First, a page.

Stamford Bridge flooded by intent
It is not often that a team win their domestic league 18 points clear of their second-placed rival. It is rarer still that they do so by winning a staggering 26 of their first 27 matches and staying on top for 37 of the 38 rounds of matches. It is practically unheard of that the same team not be counted on to repeat the feat of at least retaining their crown in the coming season.
Nevertheless, that is the position Liverpool find themselves in.
Although they had wrapped a maiden Premier League crown with almost a quarter of the season to go and marked their first league title in 30 years in 2019/20, the Reds have been overshadowed by Manchester City as the bookmakers' favourite.
That is mainly attributed to a string of below-par performances after the coronavirus enforced break that saw them exit the Champions League in the round of 16 after losing both legs to Atletico Madrid. But a lot of it also has to do with the manner in which Liverpool surged to the title. It is unfathomable that Juergen Klopp's men can repeat the dominance they had at the start of last season, even if they arguably have the most rested players following the extremely short pre-season.
There would be little room for debate about legitimacy had the already-impressive Citizens managed to sign a particular Argentine during the transfer window, but Pep Guardiola's side has an embarrassment of riches. He and his players will be eager to make up for 'only' winning the FA Cup last year.
Yet, both of these teams will be acutely aware of the emergence of a third contender. In just one season, Chelsea have rubbished the notions that they would be just another vassal to the duopoly and Frank Lampard's rebellion at Stamford Bridgnow in full swing.
When Lampard took over at Stamford Bridge, he had to steer the Blues in a direction that they had not gone down in years. A transfer ban had been hanging overhead that disabled them from doing any business and, following a 4-0 loss to Manchester United on the opening matchday, many wrote off their season.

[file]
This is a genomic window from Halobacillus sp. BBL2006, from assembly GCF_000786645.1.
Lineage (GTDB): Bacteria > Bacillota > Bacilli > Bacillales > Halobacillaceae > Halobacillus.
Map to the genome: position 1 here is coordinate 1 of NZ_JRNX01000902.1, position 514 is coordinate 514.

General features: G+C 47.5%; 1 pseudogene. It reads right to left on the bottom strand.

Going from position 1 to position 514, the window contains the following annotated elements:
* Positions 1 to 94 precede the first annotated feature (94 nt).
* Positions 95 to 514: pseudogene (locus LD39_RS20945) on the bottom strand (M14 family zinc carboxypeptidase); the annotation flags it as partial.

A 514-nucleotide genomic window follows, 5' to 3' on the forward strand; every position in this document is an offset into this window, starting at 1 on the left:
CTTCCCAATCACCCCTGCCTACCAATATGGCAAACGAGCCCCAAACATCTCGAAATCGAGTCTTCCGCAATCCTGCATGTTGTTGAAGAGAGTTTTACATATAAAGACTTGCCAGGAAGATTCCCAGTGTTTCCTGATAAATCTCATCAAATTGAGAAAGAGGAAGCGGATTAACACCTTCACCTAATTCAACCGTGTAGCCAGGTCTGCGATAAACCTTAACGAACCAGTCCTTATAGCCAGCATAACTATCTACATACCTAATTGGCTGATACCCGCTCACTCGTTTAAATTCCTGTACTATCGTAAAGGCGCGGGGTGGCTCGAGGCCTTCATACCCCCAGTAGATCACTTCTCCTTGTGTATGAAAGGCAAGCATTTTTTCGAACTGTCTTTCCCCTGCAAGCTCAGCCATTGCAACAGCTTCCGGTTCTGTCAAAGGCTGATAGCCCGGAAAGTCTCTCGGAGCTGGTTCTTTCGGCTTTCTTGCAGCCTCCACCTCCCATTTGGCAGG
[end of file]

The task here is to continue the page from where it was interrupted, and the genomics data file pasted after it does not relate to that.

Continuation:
However, Lampard worked diligently and the first proof of his 150-plus IQ came when he decided to give Tammy Abraham a chance. The 22-year-old striker netted 15 times in the league and finished as the team's top-scorer. When things splintered, Christian Pulisic, brought in during the January window, reinvigorated them. The American netted nine times as Chelsea finished fourth.
To that batch of youngsters, including Pulisic, Abraham, Mason Mount and Calum Hudson Odoi, Chelsea paid 53 million euros to add 24-year-old German striker Timo Werner, who decided after 95 goals in 159 appearances that it was time to move away from RB Leipzig. A further 100 million euros were spent on Kai Havertz, an attacking midfielder who stands at 6-feet 2-inches and has the intelligence to play across midfield without his game suffering.
Hakim Ziyech will be more than happy with his decision to leave Ajax after pledging to make the move to London last January.
A blend of youth and experience was also added at the heart of defence in the form of 21-year-old Malang Sarr and 35-year-old Thiago Silva. Fullback Ben Chillwell, signed from Leicester City, adds to the backline.
No team has improved as significantly, if at all. Chelsea's closest rivals last season, Manchester United who pipped them to third, have added only Donnie van de Beek, a player that they hope will harmonise the midfield and free Bruno Fernandes and Paul Pogba.
Liverpool have only added Kostas Tsimikas, while Manchester City picked up midfielder Ferran Torres and defender Nathan Ake.
These moves belie the state of the uncertainty that prevails in the world when it comes to making investments following the coronavirus pandemic. But in uncertain times, Chelsea have moved with certainty. They wrapped up their deals quickly, now the only price left to pay is that of expectation.